Charlie Chaplin history
Charlie Chaplin is perhaps best known for his comic roles in silent black-and-white films. However, he was also a film director, producer and composer. He is often described as the most creative person in film history.
Chaplin was born on April 16, 1889, in London. Both his parents were actors and singers. They split up when Charlie was very young. When his mother could no longer look after them, Charlie and his brother Sydney were sent to a local workhouse, and afterwards an orphanage for poor children. Charlie first performed as a child when he sang on stage aged only 5 years old. By the time he was 8 he had joined a troupe of child performers putting on shows in music halls. Sydney began working for Fred Karno’s famous theatrical company and when Charlie was 17 he joined him. Karno sent Charlie to the United States on a pantomime tour in 1910. He liked it there so much that he decided to stay.
A CAREER IN FILM
Chaplin first appeared on film in 1913 with the Keystone Film Company, which made the well-known comical Keystone Cops films. For his part in Kid Auto Races at Venice (1914), Chaplin wore baggy trousers, enormous shoes and a bowler hat, and he carried a bamboo cane. This was the first appearance of his now world-famous “little tramp” character. Over the next couple of years he played this classic role in more than 70 films, including one entitled The Tramp (1915).
Chaplin perfected an individual style of performing. It was based on the circus clown and used elements of mime. He used acrobatic elegance, gestures and facial expressions to communicate without speaking. His portrayal of the little tramp won him a reputation for being a great “tragicomedian”—someone who can play a part that is both tragic and comical at the same time.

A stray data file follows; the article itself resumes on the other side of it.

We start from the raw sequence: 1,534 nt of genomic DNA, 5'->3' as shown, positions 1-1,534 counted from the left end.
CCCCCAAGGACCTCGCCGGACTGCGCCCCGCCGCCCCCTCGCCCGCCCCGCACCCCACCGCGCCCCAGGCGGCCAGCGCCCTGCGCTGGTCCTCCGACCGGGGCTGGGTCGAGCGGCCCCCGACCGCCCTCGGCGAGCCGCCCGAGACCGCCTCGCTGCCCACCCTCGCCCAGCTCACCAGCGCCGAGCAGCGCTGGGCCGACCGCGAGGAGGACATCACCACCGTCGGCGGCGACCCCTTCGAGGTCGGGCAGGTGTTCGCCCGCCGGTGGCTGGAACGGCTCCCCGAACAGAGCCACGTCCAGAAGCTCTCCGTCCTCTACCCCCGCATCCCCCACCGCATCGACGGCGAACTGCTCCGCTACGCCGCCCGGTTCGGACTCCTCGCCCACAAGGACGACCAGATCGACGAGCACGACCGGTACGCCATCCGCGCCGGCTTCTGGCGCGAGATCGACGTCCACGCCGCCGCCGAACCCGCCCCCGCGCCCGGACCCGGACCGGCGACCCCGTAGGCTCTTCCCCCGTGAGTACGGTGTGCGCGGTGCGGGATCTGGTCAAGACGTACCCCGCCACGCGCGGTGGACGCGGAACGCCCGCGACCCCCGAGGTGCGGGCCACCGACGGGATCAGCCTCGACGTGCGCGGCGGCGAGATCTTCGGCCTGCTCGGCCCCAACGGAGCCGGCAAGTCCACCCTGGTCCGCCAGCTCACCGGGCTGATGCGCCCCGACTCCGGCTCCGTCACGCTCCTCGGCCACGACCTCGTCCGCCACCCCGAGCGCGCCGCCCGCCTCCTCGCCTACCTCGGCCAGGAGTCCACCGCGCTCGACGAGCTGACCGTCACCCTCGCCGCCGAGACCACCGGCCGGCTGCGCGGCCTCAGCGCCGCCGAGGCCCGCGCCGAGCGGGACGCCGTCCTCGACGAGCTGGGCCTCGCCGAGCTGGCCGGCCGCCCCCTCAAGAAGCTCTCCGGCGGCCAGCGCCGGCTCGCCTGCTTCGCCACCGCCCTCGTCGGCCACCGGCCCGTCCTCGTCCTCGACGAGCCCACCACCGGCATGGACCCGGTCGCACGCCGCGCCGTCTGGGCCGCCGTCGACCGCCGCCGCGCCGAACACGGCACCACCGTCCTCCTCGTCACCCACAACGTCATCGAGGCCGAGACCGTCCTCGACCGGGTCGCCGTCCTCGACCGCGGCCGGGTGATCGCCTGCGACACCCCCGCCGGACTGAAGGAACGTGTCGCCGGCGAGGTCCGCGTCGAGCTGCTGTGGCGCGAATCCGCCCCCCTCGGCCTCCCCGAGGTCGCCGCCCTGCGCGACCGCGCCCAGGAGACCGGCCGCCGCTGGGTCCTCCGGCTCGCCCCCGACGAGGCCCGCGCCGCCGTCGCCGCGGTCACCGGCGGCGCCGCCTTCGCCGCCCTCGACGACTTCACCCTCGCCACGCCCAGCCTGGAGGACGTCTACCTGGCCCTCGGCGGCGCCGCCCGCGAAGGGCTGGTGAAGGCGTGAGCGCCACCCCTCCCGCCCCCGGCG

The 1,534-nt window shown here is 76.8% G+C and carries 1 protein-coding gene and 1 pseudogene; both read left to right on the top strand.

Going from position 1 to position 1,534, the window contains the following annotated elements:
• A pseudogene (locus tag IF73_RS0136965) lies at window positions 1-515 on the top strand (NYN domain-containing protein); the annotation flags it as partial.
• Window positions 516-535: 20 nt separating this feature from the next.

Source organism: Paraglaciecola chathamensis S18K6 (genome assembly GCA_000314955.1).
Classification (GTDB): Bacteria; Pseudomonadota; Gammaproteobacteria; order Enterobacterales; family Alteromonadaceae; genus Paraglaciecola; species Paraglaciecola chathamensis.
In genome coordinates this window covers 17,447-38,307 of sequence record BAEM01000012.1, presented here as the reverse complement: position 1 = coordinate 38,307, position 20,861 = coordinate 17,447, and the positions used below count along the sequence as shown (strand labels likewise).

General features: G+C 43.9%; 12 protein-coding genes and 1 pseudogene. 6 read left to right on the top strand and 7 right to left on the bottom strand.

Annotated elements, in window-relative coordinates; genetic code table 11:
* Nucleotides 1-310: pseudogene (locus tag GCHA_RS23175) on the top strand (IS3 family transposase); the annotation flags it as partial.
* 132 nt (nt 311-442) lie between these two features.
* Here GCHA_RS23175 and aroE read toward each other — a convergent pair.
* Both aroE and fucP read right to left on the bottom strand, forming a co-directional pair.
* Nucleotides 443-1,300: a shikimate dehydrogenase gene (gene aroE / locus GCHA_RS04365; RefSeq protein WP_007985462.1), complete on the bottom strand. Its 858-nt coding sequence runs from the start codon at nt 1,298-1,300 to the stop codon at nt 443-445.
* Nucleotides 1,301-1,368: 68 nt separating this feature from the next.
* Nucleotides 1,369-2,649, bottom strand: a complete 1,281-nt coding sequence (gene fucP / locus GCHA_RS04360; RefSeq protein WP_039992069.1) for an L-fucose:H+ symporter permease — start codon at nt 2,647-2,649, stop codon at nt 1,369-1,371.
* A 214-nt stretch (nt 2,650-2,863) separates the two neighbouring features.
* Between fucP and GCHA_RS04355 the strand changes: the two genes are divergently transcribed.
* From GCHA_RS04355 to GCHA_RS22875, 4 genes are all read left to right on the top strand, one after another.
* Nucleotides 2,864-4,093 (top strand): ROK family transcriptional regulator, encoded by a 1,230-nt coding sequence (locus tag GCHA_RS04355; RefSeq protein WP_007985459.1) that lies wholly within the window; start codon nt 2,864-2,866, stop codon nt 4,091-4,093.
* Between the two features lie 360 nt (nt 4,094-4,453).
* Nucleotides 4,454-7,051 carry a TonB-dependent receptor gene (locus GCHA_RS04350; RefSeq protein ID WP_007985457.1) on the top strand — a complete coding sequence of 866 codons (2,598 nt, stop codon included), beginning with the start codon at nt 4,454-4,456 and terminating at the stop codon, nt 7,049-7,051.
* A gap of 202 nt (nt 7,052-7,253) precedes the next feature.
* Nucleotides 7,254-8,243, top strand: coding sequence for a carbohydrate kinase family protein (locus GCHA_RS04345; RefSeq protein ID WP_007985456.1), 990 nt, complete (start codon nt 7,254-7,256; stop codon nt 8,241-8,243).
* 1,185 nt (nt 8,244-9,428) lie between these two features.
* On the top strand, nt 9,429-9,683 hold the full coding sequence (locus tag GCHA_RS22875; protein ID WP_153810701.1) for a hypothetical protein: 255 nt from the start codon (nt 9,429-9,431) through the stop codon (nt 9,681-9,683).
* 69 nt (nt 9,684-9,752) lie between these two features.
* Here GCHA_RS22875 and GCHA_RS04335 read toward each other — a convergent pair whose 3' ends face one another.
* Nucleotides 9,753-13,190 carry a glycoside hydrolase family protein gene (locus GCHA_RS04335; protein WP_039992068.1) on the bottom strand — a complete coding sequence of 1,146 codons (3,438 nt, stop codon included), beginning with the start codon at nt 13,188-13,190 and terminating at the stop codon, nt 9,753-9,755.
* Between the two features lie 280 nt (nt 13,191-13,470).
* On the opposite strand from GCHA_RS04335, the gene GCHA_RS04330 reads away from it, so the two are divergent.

To begin with Chaplin worked for other companies, but by 1918 he had set up his own Hollywood studio. During these years Chaplin gradually developed the tramp character from a jaunty, slapstick comedy personality into the kind human figure loved by audiences throughout the world. Poverty, hunger and loneliness—all things he had experienced as a child—were often used as
themes in his films.
In 1919 Chaplin helped form the United Artists Corporation with other stars of the cinema such as Mary Pickford, Douglas Fairbanks and D. W. Griffith. Chaplin remained a part of the company until 1952. Chaplin produced, directed and starred in important pictures, including The Kid (1921), The Pilgrim (1923), The Gold Rush (1925), The Circus (1928), City Lights (1931), Modern Times (1936), The Great Dictator (1940), Monsieur Verdoux (1947), Limelight (1952) and A King in New York (1957). Chaplin wrote, directed and played in The Countess from Hong Kong (1967). He also composed the background music for most of his films.
When sound recording was introduced to films from the late 1920s onwards, it did not suit Chaplin’s pantomime, slapstick style of performance. So in his first two films of the sound era, City Lights and Modern Times, Chaplin’s little tramp remained silent. After that, he stopped playing the role of the tramp and worked instead on portraying different characters. It was also about this time that Chaplin’s work became more concerned with particular issues that people were facing at the time. Modern Times is about a character having to cope with social and economic changes that were affecting many people in America. His next big film, The Great Dictator, is about a military tyrant (a character that Chaplin based on Adolf Hitler) who is trying to rid the world of Jewish people. This film, which made use of all the sound recording options available at the time, marks an important career change for Chaplin.
Chaplin’s handling of the subjects in these and his later films mixed humour and pathos, demonstrating his love of humanity and individual freedom.
CHAPLIN’S LATER LIFE
In the late 1940s and early 1950s Chaplin was criticized in the United States for his left-wing political views and for not having applied for American citizenship. He left the United States in 1952 and settled in Switzerland, although he returned to the United States briefly, in 1972, to receive several tributes. One of them was a special Oscar award for his contributions to the film industry.
Chaplin wrote two books, My Autobiography (1964; reprinted as My Early Years, 1982), and My Life in Movies (1975). He became Sir Charlie Chaplin when he was knighted by Queen Elizabeth II in 1975. He died aged 88 on Christmas Day, 1977, at Corsier-sur-Vevey in Switzerland.